4. Select Custom in the Type of View
  5. Edit the criteria in the Select Criteria section to fit your needs.
    • Example: You can create a Group criteria and Grade on Assignment criteria, as seen below.Selection
  6. When done editing, click Submit at the bottom.

Note: You can also select Smart Views to show up as Favorites in the Grade Center section on the left sidebar. To do this, return to the Smart View section as detailed in Method 2, then select the star under the Add as Favorite column. After you click OK at the bottom, you should now see the new favorite beneath Full Grade Center in the sidebar.

You can learn more about Smart Views on Blackboard’s website. If you would like training on groups and Smart Views, please contact our eLearning training team. You can also contact with your questions and comments.

Turnitin Maintenance Outage – July 10, 10am-6pm

Turnitin has scheduled a maintenance outage for Tuesday, July 10th, from 10am through 6pm.  This time will be used for hardware updates and performance improvements. Users will be unable to submit and grade during this maintenance window, so Turnitin recommends that any submission deadlines be adjusted to fall outside this maintenance window.


PLEASE NOTE: This DOES NOT impact the regular eLearning assignment tool.


Please contact if you have any questions.  Thanks.

Best Practices – Backwards Design

Many UTD instructors are hard at work developing their online courses for the upcoming semester. Whether you’re experienced in online course development or just starting out, eLearning wants to provide faculty with practices to help make your course the best it can be. This post will highlight the practice of backwards design.

The concept of backwards design in education was introduced by Jay McTighe and Grant Wiggins in the late ‘90s. When utilizing backwards design, instructors and course designers start the course design process by focusing on the desired results of the course. They then build the course to match these desired results. With backwards design, the end is decided first, and the course design process is about building towards that end.

Backwards design is usually broken up into the following three major steps:

  1. Identify the desired results.
  2. Determine acceptable levels of evidence.
  3. Design/build activities based on desired results.

1) Identify the Desired Results

Start the course design process by determining the ideal or expected results of the course upon completion. For example, if you are teaching a course on marketing, a possible outcome would be for your students to successfully create a marketing plan for a company. This result can serve as an endpoint for your design process and guide you in your development.

2) Determine Acceptable Levels of Evidence

After you identify your desired results, decide what you would need to see from your students throughout the course to ensure that the desired results are met. What assessments and activities will they do during the semester to show proficiency of course objectives and desired results? What does the aforementioned marketing plan need to look like for you to determine proficiency in the course? Make sure you understand why each assessment and activity is in your course and how they help students reach the desired results you set out in the beginning of the design process.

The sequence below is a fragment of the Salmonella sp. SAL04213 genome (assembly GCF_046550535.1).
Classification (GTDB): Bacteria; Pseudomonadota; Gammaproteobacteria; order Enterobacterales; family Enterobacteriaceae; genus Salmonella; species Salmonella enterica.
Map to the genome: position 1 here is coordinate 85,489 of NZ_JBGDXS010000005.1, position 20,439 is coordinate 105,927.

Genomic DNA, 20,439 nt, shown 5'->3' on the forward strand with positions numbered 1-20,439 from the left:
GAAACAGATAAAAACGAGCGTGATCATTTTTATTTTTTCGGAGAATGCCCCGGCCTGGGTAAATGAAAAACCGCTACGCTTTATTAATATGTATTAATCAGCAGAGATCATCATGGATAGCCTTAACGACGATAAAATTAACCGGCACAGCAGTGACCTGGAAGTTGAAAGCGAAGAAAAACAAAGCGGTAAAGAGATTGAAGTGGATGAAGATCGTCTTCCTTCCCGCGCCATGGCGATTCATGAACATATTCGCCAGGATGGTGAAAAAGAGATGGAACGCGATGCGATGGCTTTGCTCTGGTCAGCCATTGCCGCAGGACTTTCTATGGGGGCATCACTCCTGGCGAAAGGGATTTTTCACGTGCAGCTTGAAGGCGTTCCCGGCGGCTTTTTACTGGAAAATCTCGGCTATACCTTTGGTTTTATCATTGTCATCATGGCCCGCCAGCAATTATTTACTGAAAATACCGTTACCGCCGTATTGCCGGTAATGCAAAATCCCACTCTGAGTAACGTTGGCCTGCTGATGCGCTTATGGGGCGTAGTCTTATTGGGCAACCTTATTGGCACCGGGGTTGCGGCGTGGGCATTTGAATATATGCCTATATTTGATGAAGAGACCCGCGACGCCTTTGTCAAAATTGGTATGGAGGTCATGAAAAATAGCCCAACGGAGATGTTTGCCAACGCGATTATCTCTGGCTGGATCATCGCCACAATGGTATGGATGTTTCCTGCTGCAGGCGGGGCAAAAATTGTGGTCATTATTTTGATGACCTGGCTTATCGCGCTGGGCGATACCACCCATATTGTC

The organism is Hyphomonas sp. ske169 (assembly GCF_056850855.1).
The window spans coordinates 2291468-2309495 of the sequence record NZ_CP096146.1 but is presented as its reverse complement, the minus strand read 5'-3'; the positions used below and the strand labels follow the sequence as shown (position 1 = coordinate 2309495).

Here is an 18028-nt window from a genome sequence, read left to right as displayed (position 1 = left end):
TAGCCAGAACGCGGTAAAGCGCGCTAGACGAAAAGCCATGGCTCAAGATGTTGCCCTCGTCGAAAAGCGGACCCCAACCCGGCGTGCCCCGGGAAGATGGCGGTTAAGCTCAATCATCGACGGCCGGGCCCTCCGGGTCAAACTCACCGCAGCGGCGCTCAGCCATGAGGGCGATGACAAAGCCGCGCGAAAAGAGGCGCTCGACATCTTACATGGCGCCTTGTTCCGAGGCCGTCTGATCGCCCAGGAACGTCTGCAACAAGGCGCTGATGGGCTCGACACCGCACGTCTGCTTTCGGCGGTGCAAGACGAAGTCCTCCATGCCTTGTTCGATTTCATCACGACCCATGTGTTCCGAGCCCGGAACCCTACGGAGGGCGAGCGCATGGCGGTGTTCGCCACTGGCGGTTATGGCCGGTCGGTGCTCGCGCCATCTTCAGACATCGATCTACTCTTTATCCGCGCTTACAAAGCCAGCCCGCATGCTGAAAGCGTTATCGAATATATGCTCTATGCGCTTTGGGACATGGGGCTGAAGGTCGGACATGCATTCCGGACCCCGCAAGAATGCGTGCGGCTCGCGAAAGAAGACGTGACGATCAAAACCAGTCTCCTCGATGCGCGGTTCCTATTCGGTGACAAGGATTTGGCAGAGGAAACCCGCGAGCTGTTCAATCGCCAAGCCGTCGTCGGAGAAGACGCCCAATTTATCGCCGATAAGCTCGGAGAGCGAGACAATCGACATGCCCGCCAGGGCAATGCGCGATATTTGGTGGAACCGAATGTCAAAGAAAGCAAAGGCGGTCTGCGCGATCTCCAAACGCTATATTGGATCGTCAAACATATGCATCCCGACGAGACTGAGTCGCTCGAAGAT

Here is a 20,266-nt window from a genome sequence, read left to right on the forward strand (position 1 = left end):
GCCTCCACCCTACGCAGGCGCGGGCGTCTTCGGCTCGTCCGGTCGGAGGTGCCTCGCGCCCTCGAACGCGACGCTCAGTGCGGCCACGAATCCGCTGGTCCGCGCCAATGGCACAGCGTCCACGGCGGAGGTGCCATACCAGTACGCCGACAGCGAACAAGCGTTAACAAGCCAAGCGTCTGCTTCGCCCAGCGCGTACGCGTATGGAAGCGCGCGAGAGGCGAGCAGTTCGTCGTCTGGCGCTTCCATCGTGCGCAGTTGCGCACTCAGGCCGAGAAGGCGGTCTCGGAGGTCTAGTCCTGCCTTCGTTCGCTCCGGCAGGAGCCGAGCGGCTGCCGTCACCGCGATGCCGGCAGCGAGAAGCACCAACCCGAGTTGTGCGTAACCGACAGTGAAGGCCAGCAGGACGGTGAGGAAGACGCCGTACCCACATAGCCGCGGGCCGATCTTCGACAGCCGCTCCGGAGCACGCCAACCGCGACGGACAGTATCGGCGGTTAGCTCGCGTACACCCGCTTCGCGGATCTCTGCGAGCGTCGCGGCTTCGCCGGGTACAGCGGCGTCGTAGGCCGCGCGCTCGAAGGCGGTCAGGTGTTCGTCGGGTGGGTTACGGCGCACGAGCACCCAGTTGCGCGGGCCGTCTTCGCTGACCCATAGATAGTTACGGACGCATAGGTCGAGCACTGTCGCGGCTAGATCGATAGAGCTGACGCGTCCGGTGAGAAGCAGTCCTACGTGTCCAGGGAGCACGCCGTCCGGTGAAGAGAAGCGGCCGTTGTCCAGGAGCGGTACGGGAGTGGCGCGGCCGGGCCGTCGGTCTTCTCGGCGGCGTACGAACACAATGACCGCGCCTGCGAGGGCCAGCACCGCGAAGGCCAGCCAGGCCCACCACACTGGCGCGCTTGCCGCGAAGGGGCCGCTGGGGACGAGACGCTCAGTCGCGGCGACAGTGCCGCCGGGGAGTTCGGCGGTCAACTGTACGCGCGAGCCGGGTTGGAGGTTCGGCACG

3) Design/Build Activities Based on Desired Results

Finally, once you have both the results and the level of evidence identified, create relevant activities for students to demonstrate understanding of course topics and objectives. These activities can be weekly quizzes, essays, group projects, or anything you feel will help students learn and exhibit desired results. Having an end goal in mind allows you to specifically tailor each activity to better help students reach desired results.

Your course lectures should also be part of this step. What you teach (and how you teach it) will help determine whether or not students will gain the necessary knowledge/skills to achieve the desired results.

There are many in-depth resources available for you to learn more about backwards design. Here are some links for you to explore:

Contact us at with your questions or comments.

How to Hard Reset a Clicker to Its Original ID

Clickers have become important in-class tools for many professors and students at UTD. While they are relatively simple to set up out of the box, certain issues can still arise for some users.

For example, students who purchase used clickers might find that their device already has pre-programmed settings. This can cause connection issues when setting the device up. The solution for this issue is to reset the clicker to its original ID.

To reset the clicker to its original ID, follow these instructions:

  1. Press the Channel button.
  2. Press the Question Mark button.
  3. Press 0 six times.
  4. Press the Question Mark button again.
  5. Press the Channel button again.
  6. If the sequence was successful, the clicker will shine a green light.

Note: For people using a clicker with the Go button, they need to use the Go button instead of the Channel button, and the instructor will need to create a dummy survey to pull up the device ID.

If your students run into difficulties with their clickers, they can contact the Turning Help Desk at 866-588-3015.

If you would like to learn more about clickers, you can request training from our eLearning team. For general eLearning questions or comments, please email

eLearning Outage Scheduled – June 28 (11pm) – June 29 (5am)

Blackboard (UTD’s eLearning vendor) will perform maintenance to the datacenter from 11pm CST, June 28 (Thu) through 5am, June 29 (Fri). During this window, Blackboard will make every effort to minimize downtime; however, users should plan on intermittent service interruptions during this 6-hour maintenance window.  It is strongly recommended that users plan not to use eLearning during this time.  If you have any questions, please contact